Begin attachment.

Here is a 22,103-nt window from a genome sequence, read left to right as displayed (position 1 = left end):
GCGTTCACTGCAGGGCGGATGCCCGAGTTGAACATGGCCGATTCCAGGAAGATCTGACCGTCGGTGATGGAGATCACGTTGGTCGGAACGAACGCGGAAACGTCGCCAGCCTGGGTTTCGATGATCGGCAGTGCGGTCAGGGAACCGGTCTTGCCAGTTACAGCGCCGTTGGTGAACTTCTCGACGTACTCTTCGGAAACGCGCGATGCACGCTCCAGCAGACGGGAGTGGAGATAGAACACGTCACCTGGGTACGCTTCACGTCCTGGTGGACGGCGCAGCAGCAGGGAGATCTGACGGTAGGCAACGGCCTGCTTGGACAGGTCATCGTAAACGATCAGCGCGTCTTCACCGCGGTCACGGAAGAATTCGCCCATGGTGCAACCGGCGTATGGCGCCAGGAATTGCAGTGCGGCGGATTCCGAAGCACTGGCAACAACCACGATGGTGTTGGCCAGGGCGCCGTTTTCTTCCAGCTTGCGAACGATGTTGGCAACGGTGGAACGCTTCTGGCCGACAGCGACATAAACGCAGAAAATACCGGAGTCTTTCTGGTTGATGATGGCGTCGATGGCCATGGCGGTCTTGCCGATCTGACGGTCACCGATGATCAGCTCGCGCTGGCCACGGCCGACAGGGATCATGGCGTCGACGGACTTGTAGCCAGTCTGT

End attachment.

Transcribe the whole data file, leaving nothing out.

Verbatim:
Here is a 22,103-nt window from a genome sequence, read left to right as displayed (position 1 = left end):
GCGTTCACTGCAGGGCGGATGCCCGAGTTGAACATGGCCGATTCCAGGAAGATCTGACCGTCGGTGATGGAGATCACGTTGGTCGGAACGAACGCGGAAACGTCGCCAGCCTGGGTTTCGATGATCGGCAGTGCGGTCAGGGAACCGGTCTTGCCAGTTACAGCGCCGTTGGTGAACTTCTCGACGTACTCTTCGGAAACGCGCGATGCACGCTCCAGCAGACGGGAGTGGAGATAGAACACGTCACCTGGGTACGCTTCACGTCCTGGTGGACGGCGCAGCAGCAGGGAGATCTGACGGTAGGCAACGGCCTGCTTGGACAGGTCATCGTAAACGATCAGCGCGTCTTCACCGCGGTCACGGAAGAATTCGCCCATGGTGCAACCGGCGTATGGCGCCAGGAATTGCAGTGCGGCGGATTCCGAAGCACTGGCAACAACCACGATGGTGTTGGCCAGGGCGCCGTTTTCTTCCAGCTTGCGAACGATGTTGGCAACGGTGGAACGCTTCTGGCCGACAGCGACATAAACGCAGAAAATACCGGAGTCTTTCTGGTTGATGATGGCGTCGATGGCCATGGCGGTCTTGCCGATCTGACGGTCACCGATGATCAGCTCGCGCTGGCCACGGCCGACAGGGATCATGGCGTCGACGGACTTGTAGCCAGTCTGT